Śri Rūpa Mañjarī PadaŚri Rūpa Mañjarī Pada
From Sraddha to Prema - Krishna Talk - Swami B.G. NarasinghaFrom Śraddhā to Prema
By Published On: September 15, 2023Tags: 8.5 min read

Overview

What truly constitutes the guru's legacy? Gaura Gopāla Dāsa explores this question and delves into the significance of the guru's teachings beyond the bricks and mortar that make up his āśramas and temples.

Dealing with the Guru’s Assets

If we wish to show our love and faith for our spiritual master, it will be by following these teachings. However, rather than giving full attention to the desires of the spiritual master, we may focus on serving his body or the extensions of his body represented by temples and āśramas. If we do so, we will never be free of the pitfall of seeing the guru in purely human terms (martyasād-dhīḥ). The Lord can only be seen through the path of transcendental sound (śrutekṣita-pathaḥ) and the spiritual master, being His manifest representative, is also perceptible through divine sound vibrations.” (Śrīla B.P. Puri Mahārāja, ‘Of Love and Separation’)

As Vaiṣṇavas, despite hearing and discussing the ideal of detachment from the results of action, we still find ourselves mired in it in so many ways. Finding the balance when it comes to the external results of service, especially to our guru, necessitates knowing when to hold on and when to let go. On one hand we must deal carefully with the financial and material resources that we feel belong to guru and Kṛṣṇa; at the same time we should not become overly attached to them, as they can very easily become insurmountable obstacles in our soul’s search for truth and reality.

Mahāprabhu Himself said:

na dhanaṁ na janaṁ na sundarīṁ
kavitāṁ vā jagad-īśa kāmaye
mama janmani janmanīśvare
bhavatād bhaktir ahaitukī tvayi

O Lord of the universe, I do not desire wealth, followers, beautiful women nor great praise. Birth after birth I only wish to have unmotivated bhakti unto You, O Lord. (Śikṣāṣṭaka 4)

What is the Guru’s Legacy?

It is easy to lose touch with this simple prayer of Mahāprabhu when it comes to the land, money, āśramas and temples of the guru. One can mistake these as his ‘legacy’ thinking that this is what he came to give and what we must spend our life’s energy preserving. As we know from the most fundamental teachings of Kṛṣṇa Himself, these are all lost in time. There is no living principle in a building. The real truth is passed from one pure heart to another and carried through generations of gurus and disciples. This ‘truth’ is the dynamic living principle of spiritual life. It is a participatory event, where one must engage with the vāṇī of the guru and come to a heartfelt realisation of its essence. What is all this endeavour for? Why have I come to this path of Kṛṣṇa consciousness? What does Kṛṣṇa in the form of the guru-tattva want from any of us? Would the guru be happy to see his mission with its many assets destroyed in his absence? Certainly not. At the same time would he be happy to see his disciples fighting over who will manage the assets or be in charge after his disappearance? Also no. Following in the footsteps of one’s own guru, it is up to the disciple to discern what will help most in the development of a heartfelt serving attitude in connection to guru and Kṛṣṇa. We are to become guru-dāsa, vaiṣṇava-dāsa and kṛṣṇa-dāsa, everything else is supposed to help in that endeavour.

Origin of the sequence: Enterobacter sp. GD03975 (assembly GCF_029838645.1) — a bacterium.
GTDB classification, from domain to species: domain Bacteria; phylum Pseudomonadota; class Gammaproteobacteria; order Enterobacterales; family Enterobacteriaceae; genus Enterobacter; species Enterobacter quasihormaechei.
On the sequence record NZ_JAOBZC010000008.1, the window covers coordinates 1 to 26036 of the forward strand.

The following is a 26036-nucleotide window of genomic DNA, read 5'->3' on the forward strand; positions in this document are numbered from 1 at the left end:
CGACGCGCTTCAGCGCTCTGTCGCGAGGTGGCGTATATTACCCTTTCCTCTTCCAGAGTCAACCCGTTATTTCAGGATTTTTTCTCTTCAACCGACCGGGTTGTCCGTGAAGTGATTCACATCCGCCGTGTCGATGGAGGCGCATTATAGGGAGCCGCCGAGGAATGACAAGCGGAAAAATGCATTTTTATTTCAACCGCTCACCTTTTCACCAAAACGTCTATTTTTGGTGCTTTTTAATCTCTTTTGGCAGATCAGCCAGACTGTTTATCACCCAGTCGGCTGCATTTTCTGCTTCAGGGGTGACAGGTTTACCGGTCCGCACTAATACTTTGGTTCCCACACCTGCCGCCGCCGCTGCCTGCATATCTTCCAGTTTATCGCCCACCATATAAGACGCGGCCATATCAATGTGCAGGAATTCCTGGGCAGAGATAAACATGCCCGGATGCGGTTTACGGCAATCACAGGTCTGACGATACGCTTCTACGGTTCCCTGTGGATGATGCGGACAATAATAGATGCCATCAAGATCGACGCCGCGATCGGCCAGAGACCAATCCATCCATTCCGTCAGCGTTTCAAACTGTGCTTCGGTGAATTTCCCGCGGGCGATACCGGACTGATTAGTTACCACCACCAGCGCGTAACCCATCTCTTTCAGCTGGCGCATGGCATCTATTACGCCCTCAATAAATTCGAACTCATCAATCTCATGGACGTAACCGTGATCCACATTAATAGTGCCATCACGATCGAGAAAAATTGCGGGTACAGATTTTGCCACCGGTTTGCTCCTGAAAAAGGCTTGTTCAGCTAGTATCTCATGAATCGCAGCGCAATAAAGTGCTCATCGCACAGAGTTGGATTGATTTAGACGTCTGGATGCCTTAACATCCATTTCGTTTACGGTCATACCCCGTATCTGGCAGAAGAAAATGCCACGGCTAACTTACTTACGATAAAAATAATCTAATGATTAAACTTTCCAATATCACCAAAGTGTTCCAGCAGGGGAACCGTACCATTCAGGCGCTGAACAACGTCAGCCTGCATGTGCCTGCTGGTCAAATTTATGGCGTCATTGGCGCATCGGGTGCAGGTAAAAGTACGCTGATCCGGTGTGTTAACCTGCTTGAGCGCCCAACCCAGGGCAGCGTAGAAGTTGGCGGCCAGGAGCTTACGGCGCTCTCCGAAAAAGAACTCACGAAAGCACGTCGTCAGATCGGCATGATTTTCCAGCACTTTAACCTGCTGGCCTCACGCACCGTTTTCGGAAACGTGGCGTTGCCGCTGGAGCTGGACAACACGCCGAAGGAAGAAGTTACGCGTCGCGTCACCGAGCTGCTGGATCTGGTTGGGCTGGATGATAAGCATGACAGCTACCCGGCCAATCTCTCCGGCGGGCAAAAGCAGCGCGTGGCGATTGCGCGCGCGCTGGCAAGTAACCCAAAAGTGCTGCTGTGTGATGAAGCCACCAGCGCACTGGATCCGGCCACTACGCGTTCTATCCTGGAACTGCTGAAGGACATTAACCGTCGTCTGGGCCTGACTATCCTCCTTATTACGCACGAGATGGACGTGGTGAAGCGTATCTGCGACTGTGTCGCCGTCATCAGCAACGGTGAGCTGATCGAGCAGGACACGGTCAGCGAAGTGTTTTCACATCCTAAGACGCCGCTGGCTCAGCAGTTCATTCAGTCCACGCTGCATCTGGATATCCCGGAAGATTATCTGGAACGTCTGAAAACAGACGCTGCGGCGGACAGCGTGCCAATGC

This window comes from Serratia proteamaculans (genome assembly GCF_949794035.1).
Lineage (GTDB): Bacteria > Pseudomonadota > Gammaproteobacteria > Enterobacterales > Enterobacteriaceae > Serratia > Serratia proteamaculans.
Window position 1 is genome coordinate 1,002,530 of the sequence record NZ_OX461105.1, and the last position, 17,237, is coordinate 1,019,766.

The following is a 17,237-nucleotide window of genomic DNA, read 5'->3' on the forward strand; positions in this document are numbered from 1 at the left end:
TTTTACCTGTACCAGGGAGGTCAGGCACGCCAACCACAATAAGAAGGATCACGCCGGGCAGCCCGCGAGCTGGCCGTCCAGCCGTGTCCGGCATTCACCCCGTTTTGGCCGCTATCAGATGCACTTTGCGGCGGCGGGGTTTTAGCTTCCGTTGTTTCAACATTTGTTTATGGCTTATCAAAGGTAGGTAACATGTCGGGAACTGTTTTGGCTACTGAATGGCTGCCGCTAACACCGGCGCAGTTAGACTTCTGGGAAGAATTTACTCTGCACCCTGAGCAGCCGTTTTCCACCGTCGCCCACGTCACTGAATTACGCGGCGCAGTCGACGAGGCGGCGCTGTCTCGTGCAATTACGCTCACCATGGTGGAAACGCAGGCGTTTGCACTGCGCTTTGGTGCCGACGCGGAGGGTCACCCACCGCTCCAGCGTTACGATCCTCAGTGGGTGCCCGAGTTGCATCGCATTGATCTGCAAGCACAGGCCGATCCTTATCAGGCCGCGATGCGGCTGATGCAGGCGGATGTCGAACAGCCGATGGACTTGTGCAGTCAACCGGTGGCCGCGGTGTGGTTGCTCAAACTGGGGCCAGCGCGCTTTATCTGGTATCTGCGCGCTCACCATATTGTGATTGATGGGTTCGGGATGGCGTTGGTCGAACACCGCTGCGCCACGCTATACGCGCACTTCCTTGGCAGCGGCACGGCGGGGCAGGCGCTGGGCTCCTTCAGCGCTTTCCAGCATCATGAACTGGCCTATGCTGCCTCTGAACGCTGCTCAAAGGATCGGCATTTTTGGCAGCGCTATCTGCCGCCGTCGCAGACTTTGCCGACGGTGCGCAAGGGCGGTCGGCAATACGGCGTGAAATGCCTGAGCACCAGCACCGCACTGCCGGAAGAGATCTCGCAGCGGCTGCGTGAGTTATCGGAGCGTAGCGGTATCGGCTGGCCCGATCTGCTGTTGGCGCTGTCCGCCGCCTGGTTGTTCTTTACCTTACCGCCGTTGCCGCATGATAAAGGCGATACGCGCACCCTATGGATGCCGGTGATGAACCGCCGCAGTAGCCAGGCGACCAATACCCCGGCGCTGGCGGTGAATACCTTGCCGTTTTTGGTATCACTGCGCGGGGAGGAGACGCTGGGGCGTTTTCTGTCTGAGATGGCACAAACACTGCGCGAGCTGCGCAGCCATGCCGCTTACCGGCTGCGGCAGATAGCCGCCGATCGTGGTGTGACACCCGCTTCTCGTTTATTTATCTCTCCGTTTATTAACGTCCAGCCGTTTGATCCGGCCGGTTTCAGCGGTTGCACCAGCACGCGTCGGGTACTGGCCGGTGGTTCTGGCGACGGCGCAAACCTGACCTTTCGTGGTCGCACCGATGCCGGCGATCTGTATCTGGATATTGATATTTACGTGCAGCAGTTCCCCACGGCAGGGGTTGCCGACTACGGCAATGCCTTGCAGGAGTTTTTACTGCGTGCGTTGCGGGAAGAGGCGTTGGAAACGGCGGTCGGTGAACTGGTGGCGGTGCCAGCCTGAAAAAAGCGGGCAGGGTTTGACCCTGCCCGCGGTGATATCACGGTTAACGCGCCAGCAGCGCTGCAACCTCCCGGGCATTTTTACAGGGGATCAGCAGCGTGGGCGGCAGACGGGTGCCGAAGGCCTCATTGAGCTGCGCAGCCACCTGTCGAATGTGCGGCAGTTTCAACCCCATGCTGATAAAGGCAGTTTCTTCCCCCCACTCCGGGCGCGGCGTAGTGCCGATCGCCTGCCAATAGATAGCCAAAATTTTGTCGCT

The actual legacy of the guru always comes in the form of the Absolute Truth which cannot be burned by fire, smashed with a hammer or worn away with water, much like the everlasting jīva soul. The one element that can wear away the teachings of the guru is time. Time and forgetfulness are the two great enemies of the Eternal Truth which is why Kṛṣṇa and His representatives are constantly coming to revive and reinstate it.

śrī bhagavān uvāca
imaṁ vivasvate yogaṁ proktavān aham avyayam
vivasvān manave prāha manur ikṣvākave ‘bravīt
evaṁ paramparā-prāptam imaṁ rājarṣayo viduḥ
sa kāleneha mahatā yogo naṣṭaḥ parantapa

Bhagavān Śrī Kṛṣṇa said: I disclosed this imperishable knowledge of yoga unto Vivasvān, the sun-god. He then taught it to Vaivasvata Manu, who then instructed the same knowledge to Ikṣvāku. In this way, O conqueror of the enemy, the pious rulers understood this path of knowledge through the disciplic succession. However, this knowledge of yoga has been lost due to the influence of time. (Bhagavad-gītā 4.1-2)

Śrīla Śrīdhara Deva Gosvāmī further explains this point:

In Gīta, Kṛṣṇa says to Arjuna that, “First I told these things to Sūrya, and then he spoke it to Manu. Due to kāla-dharma (the nature of time) it was mutilated and almost vanished. Now again I am speaking it to you. I am rejuvenating that karma-yoga.”

When the truth comes, it is bright at first, but gradually with the contact of this enervating plane, it becomes weak, disfigured, demoralised, and then again the Lord appears to rejuvenate it from time to time. The Lord feels the necessity of coming – yadā yadā hi dharmasya (Bhagavad-gītā 4.7). Sometimes He Himself comes, and sometimes He sends His own man, “Go and set right everything there!” In some modified way it continues and then it dwindles in course of time. And when again it is necessary, again He comes, and gives it a fresh push, with new colour. Then again it continues for some time. In this way it goes on.